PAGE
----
I got a great response to my previous article, “Everything I Know About Consulting…”, and it made me realize that there are even more things to be learned from classic 80’s cinema. While good consulting techniques are certainly important to help us land our next client, they’re not the total package. We have to also use certain skills after we’ve landed the project to show that we were indeed the right person to pick for the job, and worthy of even more projects. This falls into the category of self-promotion – our ability to display our expertise, ability, and confidence to those around us, so that we’re seen as the very subject matter expert we claim to be. And what better piece of work to illustrate these techniques than that classic movie “The Princess Bride”*. Let’s take a look at what this movie has to tell us about how to promote ourselves:
“I am the Dread Pirate Roberts!…”
Just as Fezzick had only one chance to strike fear into the hearts of the castle guards, we’ve only got one chance to MAKE A GOOD FIRST IMPRESSION. Make that first day a great one, a memorable one. We should introduce ourselves to as many people as we can, so that people know that someone new with our expertise and experience is in the building and available. And if possible, we should try to qet some quick wins in our project – even if they’re small, that early victory can have a lasting impression.
“I mean, if we only had a wheelbarrow, that would be something…”
Certain key tools were all that Westley needed in order to come up with a master plan for storming the castle. We, too, need to USE OUR PERSONAL MARKETING TOOLS to help promote ourselves. The most obvious one is our business cards – we should have them ready to hand out, but also placed on our desk in plain sight for anyone to take, or for us to easily access when we meet someone new at our desk. Other useful tools are signs or posters, even light-hearted ones, related to our technology or area of expertise, that we can post on or around our desk or work area. Passer-byers can then easily see what we’re all about, and might be motivated to enquire.
“Hello. My name is Inigo Montoya. You killed my father. Prepare to die.”
Inigo had practiced this speech for 20 years, just for the one moment when he needed it most. It’s also important for us to HAVE OUR ELEVATOR SPEECH READY for that inevitable moment when it will be needed. This is that 30-second speech that we’ll give in the brief moment in which we meet someone new that asks “So, what do you do?” Also, we should know which of our talents we want to highlight in that speech – we may have several areas of expertise, but only certain ones are important to the person we’re talking to at the moment.. In that same way, we’ll need more than one elevator speech ready to be prepared for the different types of people we might meet.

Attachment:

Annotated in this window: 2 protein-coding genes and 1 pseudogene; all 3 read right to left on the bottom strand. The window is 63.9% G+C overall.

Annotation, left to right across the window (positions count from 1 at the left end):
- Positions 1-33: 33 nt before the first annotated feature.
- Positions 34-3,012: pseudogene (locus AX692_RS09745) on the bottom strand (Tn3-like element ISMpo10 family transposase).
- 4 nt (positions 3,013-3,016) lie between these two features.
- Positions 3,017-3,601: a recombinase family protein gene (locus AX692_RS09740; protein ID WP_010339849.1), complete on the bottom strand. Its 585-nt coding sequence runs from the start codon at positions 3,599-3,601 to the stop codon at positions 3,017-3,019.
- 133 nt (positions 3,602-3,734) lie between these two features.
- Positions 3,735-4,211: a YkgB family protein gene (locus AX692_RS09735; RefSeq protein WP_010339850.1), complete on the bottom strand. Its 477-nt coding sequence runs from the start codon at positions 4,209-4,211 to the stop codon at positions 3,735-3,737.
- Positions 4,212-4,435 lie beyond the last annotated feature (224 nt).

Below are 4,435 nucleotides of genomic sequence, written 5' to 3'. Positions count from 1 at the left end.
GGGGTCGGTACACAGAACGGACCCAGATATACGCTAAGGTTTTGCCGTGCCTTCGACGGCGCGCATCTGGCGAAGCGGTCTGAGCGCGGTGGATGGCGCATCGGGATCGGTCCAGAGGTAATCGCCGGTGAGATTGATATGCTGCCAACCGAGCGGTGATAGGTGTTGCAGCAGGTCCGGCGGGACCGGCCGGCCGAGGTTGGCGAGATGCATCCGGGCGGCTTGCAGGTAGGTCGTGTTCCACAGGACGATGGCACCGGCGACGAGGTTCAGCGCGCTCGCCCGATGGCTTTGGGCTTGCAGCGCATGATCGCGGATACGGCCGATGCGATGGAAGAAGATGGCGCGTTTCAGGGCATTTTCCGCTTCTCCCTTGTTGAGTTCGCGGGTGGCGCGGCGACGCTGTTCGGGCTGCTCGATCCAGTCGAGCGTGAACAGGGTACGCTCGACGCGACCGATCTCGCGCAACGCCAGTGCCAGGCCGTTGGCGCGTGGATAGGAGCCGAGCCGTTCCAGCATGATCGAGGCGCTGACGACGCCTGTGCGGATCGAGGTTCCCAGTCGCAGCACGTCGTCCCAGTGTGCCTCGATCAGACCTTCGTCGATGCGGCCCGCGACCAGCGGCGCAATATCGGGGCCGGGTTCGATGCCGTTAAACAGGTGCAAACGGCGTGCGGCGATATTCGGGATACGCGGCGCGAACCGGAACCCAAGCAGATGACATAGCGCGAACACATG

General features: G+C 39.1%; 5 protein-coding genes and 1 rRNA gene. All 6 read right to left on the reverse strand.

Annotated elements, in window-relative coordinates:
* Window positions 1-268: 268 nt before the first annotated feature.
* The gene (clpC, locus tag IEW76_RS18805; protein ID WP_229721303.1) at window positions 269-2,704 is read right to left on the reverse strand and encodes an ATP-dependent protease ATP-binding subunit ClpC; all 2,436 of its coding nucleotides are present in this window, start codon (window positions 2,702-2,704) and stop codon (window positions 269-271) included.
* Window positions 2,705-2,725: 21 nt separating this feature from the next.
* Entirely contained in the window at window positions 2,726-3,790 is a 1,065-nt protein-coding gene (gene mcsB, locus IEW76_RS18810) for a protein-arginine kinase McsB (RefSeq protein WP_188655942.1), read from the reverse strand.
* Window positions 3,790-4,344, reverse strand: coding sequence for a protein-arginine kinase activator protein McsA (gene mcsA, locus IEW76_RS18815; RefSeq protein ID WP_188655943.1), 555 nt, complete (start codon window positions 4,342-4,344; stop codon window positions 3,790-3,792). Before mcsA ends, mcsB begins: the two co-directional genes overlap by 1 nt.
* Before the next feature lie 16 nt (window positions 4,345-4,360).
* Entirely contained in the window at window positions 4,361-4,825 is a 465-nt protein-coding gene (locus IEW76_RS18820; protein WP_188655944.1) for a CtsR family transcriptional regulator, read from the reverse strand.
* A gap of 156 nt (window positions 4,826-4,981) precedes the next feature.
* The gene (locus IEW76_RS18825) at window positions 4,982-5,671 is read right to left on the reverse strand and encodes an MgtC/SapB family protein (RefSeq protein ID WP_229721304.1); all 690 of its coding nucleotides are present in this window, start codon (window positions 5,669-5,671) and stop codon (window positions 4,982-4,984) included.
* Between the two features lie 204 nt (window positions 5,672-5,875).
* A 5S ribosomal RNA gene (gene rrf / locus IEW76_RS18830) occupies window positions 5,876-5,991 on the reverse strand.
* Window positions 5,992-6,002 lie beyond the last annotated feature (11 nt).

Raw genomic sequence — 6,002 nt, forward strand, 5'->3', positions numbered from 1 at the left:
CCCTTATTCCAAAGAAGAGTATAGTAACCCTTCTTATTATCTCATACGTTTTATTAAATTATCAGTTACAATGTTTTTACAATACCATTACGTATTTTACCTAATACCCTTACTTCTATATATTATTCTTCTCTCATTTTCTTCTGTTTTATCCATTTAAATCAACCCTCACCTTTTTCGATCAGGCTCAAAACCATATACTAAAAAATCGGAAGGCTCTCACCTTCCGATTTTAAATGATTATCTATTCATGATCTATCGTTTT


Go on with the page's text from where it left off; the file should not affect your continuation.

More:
“Do you hear that, Fezzik? That is the sound of ultimate suffering…”
Inigo heard the tormented screams of Westley from miles away, and so did everyone else throughout the land, from the Prince to the village people. In the same way, we should try to MAKE OUR PRESENCE KNOWN throughout the organization. What can we do to get ourselves, our brand, or the fruits of our labors in front of as many people as possible? What about volunteering to do training in our area? Or to show a demo of a new application we’ve developed? Better yet, if the organization has online forums or internal SIGs (Special Interest Groups) – let’s participate! Also, if we’re a writer or blogger, we should let people know when we’ve published a new article.
“True Love is the greatest thing in the world…”
Even though Westley was ‘mostly dead’, he was still able to bellow “t-r-u-e l-o-v-e” when Miracle Max asked him what’s worth living for. People around us should also know how much we care about our craft. We need to find a way to SHOW OUR PASSION to our client. To do that, we need to talk-up our technology or area of expertise, and show our excitement about the subject. Let’s be vocal about a possibly bigger vision for our area or technology – talk about the visionary things that could be done on our project in future phases, or if more time or funding was available. And also, we should highlight our community involvement – make sure everyone knows about our attendance at user groups, conferences, or perhaps our upcoming speaking engagements.
What are some techniques you use to promote yourself with your clients?
*ACT III Communications, 1987, Rob Reiner